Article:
5. Continue cooking uncovered until the liquid has boiled to about even with the rice, about ½ hour.
  6. Reduce heat to low, cover and let simmer until the liquid is completely absorbed and the rice is done. About ½ hour.


Recipe by Justin Wilson



Fun Facts about Mardi Gras

according to Wikki.


Popular practices include wearing masks and costumes, overturning social conventions, dancing, sports competitions, parades, etc. Similar expressions to Mardi Gras appear in other European languages sharing the Christian tradition, as it is associated with the religious requirement for confession before Lent begins.

In many areas, the term “Mardi Gras” has come to mean the whole period of activity related to the celebratory events, beyond just the single day. In some US cities, it is now called “Mardi Gras Day” or “Fat Tuesday”.  The festival season varies from city to city, as some traditions consider Mardi Gras the entire period between Epiphany and Ash Wednesday.   Others treat the final three-day period before Ash Wednesday as the Mardi Gras.   In Mobile, Alabama,  Mardi Gras-associated social events begin in November, followed by mystic society balls on Thanksgiving,  then New Year’s Eve, followed by parades and balls in January and February, celebrating up to midnight before Ash Wednesday.   In earlier times parades were held on New Year’s Day.

Fun Facts about Jambalaya

Jambalaya History

Jambalaya is a blend of rice and various other ingredients – typically the trinity, which consists of onions, green peppers and celery with various meats and seafood.

According to the Acadian Dictionary; Jambalaya comes from the French word “jambon” for ham and the African word “ya” for rice. This proposed origin has largely been discredited since ham is not the signature ingredient of the dish and “ya” refers to grain sorghum in most known African languages. The first known reference to any variant of the word ‘jambalaya”, is the word “jambalaia,” used in Provence, France in 1837. The word “jambalaya” was used to designate a mish-mash of ingredients and is currently believed to be the accurate origin of the word “jambalaya” used today.

The earliest written reference to jambalaya in the United States was found in Alabama in 1878. The first known jambalaya recipe appeared in an American cookbook titled the “Gulf City Cookbook,” and was written from Mobile, Alabama in 1878. It was previously believed that a New Orleans cookbook, “What Mrs. Fisher Knows about Old Southern Cooking,” was the first. The “Gulf City Cookbook,” however, actually predates the New Orleans cookbook by three years.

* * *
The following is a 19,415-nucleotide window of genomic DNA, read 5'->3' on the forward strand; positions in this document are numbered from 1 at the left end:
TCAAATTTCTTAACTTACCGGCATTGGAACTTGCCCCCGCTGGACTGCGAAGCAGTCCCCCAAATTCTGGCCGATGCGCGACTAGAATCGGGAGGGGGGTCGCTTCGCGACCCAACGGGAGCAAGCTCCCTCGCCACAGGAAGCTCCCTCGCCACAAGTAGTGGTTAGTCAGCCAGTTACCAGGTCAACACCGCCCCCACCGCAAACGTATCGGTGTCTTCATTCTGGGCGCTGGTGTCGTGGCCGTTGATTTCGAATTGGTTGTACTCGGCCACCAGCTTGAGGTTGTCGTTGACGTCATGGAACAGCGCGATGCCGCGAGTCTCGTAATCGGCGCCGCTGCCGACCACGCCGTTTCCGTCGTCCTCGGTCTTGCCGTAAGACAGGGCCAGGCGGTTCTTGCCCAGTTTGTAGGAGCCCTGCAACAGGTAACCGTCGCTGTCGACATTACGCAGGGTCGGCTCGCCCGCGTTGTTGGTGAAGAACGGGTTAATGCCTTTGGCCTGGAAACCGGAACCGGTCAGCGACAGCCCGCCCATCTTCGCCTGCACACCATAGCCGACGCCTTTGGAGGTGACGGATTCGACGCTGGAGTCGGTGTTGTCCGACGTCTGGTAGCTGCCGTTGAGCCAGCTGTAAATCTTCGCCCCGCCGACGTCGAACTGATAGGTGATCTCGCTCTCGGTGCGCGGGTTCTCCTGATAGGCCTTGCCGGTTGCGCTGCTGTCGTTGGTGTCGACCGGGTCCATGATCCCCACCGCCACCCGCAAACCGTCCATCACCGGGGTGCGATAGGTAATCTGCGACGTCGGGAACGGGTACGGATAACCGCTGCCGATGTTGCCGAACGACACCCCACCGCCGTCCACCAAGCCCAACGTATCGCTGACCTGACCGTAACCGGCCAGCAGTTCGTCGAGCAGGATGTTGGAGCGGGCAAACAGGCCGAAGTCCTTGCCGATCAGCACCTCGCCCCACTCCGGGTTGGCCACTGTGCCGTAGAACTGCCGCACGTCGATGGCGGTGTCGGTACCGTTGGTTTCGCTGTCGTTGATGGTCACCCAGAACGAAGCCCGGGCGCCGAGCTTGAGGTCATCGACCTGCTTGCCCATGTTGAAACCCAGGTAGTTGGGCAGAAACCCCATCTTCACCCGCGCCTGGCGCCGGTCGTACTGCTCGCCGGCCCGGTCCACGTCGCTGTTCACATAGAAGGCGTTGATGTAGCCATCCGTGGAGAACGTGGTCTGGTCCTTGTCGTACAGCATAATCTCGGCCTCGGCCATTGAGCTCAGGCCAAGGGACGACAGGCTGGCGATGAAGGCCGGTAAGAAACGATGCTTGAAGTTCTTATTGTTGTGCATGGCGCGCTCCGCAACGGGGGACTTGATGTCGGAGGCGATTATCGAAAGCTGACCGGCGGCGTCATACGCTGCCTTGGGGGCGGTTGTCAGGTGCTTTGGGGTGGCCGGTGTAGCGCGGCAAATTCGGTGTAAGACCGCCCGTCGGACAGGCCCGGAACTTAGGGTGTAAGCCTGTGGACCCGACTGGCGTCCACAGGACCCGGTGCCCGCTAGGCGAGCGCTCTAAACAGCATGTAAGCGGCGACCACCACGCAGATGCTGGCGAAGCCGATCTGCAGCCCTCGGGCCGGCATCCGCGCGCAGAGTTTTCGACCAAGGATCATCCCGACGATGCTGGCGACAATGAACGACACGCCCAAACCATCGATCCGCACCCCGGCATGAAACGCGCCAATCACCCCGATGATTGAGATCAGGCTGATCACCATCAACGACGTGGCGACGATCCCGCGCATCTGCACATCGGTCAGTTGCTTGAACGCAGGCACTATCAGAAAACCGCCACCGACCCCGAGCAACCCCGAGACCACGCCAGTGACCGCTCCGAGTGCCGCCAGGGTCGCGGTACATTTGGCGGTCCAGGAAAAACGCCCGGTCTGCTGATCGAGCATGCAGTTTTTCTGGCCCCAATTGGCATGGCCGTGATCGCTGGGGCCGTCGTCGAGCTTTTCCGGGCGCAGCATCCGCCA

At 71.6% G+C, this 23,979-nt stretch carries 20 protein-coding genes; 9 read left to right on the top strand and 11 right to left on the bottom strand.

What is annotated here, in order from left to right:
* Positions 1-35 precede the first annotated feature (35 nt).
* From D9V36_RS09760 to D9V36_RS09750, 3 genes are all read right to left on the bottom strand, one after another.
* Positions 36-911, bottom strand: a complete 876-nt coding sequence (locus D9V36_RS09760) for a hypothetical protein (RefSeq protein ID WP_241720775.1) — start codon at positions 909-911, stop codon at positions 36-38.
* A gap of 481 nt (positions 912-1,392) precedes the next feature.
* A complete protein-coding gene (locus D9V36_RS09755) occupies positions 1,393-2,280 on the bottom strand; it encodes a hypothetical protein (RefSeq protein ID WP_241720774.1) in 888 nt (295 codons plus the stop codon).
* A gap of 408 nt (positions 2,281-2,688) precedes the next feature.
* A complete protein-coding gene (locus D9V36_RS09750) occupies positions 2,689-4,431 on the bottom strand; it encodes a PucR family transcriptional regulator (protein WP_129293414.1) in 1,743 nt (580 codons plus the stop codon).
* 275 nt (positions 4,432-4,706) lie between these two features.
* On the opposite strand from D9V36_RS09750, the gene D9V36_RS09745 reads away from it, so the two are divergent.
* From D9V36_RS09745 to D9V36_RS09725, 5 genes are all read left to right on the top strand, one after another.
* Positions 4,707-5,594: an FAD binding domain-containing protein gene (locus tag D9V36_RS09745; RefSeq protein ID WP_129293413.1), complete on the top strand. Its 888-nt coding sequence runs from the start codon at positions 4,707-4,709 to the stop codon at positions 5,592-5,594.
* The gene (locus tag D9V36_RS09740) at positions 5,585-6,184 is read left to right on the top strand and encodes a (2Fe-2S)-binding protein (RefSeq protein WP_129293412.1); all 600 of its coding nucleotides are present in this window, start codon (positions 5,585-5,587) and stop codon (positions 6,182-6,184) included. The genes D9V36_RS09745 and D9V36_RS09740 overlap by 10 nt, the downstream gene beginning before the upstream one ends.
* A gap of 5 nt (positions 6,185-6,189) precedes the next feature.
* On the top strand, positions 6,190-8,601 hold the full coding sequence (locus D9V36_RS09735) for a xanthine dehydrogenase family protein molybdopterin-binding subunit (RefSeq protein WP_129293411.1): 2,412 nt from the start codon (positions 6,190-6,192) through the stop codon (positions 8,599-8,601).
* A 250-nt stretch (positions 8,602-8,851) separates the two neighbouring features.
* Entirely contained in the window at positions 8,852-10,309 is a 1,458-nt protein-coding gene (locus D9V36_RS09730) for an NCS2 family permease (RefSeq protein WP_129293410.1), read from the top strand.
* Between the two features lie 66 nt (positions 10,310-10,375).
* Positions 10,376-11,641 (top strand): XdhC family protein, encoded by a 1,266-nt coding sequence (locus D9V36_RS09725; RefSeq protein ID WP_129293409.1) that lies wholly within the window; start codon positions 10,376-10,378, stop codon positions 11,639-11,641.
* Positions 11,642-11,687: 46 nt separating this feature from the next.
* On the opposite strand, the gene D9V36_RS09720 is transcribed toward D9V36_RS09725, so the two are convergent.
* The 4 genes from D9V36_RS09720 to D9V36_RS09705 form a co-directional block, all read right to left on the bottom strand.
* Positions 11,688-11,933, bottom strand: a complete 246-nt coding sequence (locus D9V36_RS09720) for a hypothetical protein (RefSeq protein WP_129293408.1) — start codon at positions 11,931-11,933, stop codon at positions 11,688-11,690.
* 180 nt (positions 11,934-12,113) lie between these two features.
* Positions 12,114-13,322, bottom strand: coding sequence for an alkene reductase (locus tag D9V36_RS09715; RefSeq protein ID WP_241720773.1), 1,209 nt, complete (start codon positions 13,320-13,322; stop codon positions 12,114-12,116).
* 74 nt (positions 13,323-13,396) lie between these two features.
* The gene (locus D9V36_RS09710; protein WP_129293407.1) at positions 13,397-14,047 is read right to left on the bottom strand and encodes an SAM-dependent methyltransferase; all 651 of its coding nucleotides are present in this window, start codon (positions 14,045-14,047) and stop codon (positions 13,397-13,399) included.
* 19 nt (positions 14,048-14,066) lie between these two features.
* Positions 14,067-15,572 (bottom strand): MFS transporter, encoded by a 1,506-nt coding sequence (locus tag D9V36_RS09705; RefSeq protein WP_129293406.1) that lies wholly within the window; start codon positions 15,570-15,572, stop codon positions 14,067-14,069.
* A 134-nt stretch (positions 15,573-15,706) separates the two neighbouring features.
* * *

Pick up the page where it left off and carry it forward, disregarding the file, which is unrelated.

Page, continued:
Jambalaya originated in southern Louisiana by the Cajuns around the bayou where food was scarce, as opposed to the richer part of Louisiana.

Common belief is that it originated from the Spanish Paella, which has also transformed in the United States to a dish called Spanish Rice. Jambalaya is a bit different many times as it incorporates seafood , ham, link sausage rounds and chicken, although it doesn’t have to have all those ingredients.

It can be made (separately or all together) with ham, chicken, sausage, fresh pork, shrimp and oysters, to which is added shortening, rice, onion, garlic, pepper and other seasonings.

Starting with church fairs, which were the largest public gatherings at the turn of the century, Jambalaya emerged from small quantity indoor cooking to become the ideal dish for outdoor cooking over hardwood fire. Big black cast iron pots made preparation so easy and economical for church use that Jambalaya was rapidly adapted for political rallies, weddings, family reunions and other affairs. No fair or political rally around is complete without Jambalaya cooking.

The Jambalaya Festival and World Champion Jambalaya Cooking contest is held annually at Gonzales, LA and attracts area cooks who have spent years perfecting the art of cooking and seasoning this Creole delicacy. Gonzales really is the Jambalaya Capital of The World.

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4 Responses to Who Else Wants Jumbo YaYa? Recipe

  1. Denise February 23, 2013 at 2:56 am #

    can not figure out how to download any written recipes ~~watch the episodes yes but not read them ??????

    • Denise February 23, 2013 at 2:57 am #

      oops now i see it came up ~~just took a bit ~~:) sorry